For one thing, Arab countries in the region cannot even agree among themselves how to approach a postwar scenario, and those are the countries the U.S. hopes will fund any reconstruction.

There’s also the U.S. presidential election in 2024. If a Republican wins, they are likely to defer even more to Israel’s wishes, even if that angers America’s Arab partners in the Middle East.

American officials mapping out the various scenarios are struggling because of the many variables involved. Unlike Russia’s full-scale invasion of Ukraine, which the Biden administration saw coming months in advance, the Hamas attack was a surprise to the U.S. establishment.

Nearly two months in, “people are fried,” the administration official said.

The senior administration official sounded a more optimistic note: “We have identified every possible contingency,” the official said. “As things unfold, our hope is to be able to seize the moment.”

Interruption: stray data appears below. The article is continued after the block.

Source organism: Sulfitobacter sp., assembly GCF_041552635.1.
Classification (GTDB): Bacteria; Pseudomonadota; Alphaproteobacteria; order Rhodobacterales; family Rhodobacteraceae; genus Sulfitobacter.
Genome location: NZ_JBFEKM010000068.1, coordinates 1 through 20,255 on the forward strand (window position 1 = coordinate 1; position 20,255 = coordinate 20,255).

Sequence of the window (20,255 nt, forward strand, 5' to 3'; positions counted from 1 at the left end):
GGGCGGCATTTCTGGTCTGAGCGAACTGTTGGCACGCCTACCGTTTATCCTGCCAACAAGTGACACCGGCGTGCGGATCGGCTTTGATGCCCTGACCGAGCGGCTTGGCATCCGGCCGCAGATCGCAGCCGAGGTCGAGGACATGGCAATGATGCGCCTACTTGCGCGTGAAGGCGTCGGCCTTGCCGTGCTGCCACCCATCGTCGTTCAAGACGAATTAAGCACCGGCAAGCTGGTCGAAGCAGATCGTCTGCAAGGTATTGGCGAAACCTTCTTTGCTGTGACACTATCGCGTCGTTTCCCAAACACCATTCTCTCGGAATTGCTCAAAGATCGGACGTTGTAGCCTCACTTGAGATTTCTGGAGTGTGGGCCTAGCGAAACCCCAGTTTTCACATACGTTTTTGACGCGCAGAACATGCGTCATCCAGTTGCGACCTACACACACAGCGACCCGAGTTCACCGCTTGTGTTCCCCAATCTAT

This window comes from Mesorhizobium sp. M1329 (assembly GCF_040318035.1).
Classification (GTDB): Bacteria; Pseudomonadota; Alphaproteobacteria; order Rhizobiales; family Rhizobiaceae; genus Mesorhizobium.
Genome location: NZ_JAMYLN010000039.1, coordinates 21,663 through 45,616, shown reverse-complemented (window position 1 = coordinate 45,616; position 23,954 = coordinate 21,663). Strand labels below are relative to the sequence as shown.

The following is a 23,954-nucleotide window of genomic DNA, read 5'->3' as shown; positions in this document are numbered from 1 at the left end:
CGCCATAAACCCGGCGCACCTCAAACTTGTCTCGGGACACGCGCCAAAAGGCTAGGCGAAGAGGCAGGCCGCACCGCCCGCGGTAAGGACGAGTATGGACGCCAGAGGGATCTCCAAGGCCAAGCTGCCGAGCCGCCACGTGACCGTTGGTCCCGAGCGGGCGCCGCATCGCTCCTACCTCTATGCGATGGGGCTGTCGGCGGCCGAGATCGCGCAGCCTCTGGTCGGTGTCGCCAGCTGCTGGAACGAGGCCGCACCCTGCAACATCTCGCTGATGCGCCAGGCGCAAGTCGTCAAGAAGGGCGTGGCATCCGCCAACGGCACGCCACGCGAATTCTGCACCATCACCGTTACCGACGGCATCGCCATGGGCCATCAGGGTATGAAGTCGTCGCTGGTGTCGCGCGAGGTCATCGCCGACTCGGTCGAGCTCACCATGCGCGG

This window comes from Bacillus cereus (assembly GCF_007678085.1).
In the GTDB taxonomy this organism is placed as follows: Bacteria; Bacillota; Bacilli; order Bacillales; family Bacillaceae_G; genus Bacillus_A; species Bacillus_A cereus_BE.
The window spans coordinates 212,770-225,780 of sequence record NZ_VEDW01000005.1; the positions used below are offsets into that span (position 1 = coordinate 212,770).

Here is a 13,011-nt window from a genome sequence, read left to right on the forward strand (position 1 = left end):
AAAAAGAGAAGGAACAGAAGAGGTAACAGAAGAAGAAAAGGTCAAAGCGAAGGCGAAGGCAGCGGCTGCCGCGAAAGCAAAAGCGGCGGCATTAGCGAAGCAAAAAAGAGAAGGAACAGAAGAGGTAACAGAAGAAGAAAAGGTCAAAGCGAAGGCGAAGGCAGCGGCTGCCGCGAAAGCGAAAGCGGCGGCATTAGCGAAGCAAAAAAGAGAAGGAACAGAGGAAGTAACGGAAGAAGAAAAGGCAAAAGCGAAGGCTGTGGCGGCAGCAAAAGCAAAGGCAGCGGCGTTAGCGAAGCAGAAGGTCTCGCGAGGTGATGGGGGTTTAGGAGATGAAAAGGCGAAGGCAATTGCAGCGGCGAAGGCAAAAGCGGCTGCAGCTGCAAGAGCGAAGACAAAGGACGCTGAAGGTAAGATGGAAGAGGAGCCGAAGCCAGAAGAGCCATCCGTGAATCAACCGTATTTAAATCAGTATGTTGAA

Brian Katulis, an analyst with the Middle East Institute, a Washington think tank, urged U.S. officials to try to help better organize Arab countries so that they can have a clearer voice in the direction of the conflict.

He sympathized with the frustrations of U.S. officials trying to solve the latest puzzle in the decadeslong Israeli-Palestinian conflict.

“It’s sort of like the Choose Your Own Adventure book that you don’t control, because the circumstances will define what the possibilities are,” he said.

Alexander Ward contributed to this report.